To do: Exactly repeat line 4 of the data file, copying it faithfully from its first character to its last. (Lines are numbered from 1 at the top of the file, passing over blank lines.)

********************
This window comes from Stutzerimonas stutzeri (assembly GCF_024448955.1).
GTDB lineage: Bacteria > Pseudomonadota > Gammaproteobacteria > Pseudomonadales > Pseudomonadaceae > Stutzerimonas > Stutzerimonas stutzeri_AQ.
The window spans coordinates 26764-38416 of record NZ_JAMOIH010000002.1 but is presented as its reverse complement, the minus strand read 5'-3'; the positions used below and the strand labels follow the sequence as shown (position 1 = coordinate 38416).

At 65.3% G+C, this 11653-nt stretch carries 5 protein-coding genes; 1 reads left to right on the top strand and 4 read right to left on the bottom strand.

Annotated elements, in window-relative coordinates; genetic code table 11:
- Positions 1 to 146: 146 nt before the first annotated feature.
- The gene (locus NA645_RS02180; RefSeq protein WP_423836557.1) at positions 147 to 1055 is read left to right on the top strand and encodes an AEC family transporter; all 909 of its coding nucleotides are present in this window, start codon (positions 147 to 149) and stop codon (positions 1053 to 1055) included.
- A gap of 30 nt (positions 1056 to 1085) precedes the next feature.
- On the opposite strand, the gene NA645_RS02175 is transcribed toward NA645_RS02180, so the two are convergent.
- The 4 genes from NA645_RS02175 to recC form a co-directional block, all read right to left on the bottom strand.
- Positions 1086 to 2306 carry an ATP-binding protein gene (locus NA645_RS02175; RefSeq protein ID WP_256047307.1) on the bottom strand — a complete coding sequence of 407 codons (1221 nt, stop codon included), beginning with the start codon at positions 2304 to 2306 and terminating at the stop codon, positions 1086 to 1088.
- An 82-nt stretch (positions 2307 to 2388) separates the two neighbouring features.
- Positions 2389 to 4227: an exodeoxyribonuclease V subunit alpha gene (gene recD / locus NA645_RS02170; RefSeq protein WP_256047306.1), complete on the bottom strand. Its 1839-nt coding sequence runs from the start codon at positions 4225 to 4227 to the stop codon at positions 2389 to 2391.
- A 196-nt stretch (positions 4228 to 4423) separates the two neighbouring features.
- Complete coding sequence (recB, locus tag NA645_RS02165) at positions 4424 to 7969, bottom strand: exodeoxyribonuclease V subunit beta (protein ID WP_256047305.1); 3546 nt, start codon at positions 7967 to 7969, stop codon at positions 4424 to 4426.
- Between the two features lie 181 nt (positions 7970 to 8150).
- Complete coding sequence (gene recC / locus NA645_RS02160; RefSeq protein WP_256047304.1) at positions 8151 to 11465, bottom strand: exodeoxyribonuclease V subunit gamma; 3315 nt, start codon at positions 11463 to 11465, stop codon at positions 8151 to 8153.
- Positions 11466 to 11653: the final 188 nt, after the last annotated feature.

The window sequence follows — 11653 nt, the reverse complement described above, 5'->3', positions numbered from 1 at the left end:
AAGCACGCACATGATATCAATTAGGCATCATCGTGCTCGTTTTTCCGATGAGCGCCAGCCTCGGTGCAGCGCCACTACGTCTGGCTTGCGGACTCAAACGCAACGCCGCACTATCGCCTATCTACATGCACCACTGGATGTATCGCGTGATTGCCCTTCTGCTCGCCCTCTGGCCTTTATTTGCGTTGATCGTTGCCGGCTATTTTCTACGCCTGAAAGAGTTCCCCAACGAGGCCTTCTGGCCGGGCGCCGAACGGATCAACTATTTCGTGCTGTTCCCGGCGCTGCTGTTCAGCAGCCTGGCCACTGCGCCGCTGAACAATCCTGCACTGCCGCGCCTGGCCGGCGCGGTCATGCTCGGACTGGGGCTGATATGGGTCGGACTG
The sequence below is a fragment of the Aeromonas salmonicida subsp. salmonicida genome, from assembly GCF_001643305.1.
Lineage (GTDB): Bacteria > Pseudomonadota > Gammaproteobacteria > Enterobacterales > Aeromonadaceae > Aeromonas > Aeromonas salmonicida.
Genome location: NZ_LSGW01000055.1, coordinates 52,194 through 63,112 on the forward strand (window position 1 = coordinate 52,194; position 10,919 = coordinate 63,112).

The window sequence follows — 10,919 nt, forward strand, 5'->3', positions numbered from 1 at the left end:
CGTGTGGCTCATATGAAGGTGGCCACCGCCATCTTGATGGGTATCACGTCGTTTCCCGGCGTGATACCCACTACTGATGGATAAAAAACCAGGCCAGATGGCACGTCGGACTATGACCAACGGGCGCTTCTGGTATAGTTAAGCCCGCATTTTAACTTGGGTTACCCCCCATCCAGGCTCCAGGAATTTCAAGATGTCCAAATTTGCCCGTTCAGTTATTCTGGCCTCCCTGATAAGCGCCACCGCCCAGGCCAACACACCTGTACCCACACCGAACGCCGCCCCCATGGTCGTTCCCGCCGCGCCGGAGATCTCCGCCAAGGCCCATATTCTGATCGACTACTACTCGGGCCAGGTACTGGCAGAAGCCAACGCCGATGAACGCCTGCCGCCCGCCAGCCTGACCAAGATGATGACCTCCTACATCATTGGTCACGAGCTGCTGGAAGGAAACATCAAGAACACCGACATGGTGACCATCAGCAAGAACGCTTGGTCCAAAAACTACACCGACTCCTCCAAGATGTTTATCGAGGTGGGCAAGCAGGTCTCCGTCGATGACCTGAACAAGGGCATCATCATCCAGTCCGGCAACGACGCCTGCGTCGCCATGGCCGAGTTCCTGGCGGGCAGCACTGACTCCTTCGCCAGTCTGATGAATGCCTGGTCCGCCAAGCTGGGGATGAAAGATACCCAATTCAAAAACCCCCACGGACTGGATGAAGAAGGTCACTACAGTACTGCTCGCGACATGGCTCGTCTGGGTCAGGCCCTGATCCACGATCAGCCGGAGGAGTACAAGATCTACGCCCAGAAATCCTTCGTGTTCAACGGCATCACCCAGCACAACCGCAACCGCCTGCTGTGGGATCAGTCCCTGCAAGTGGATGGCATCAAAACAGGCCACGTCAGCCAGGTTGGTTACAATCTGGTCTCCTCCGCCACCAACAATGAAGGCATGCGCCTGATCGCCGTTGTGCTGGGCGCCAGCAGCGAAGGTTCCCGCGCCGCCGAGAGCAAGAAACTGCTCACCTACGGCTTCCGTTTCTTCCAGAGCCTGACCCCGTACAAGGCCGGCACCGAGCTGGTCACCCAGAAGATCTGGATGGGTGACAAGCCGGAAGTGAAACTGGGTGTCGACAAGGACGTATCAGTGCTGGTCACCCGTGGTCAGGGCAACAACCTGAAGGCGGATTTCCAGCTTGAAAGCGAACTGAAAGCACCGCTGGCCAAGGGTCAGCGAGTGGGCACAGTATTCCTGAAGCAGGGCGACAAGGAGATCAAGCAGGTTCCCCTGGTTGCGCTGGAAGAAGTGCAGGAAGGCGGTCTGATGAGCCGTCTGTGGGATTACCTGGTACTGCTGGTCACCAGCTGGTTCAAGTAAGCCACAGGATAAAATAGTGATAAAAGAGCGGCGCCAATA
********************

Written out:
At 65.3% G+C, this 11653-nt stretch carries 5 protein-coding genes; 1 reads left to right on the top strand and 4 read right to left on the bottom strand.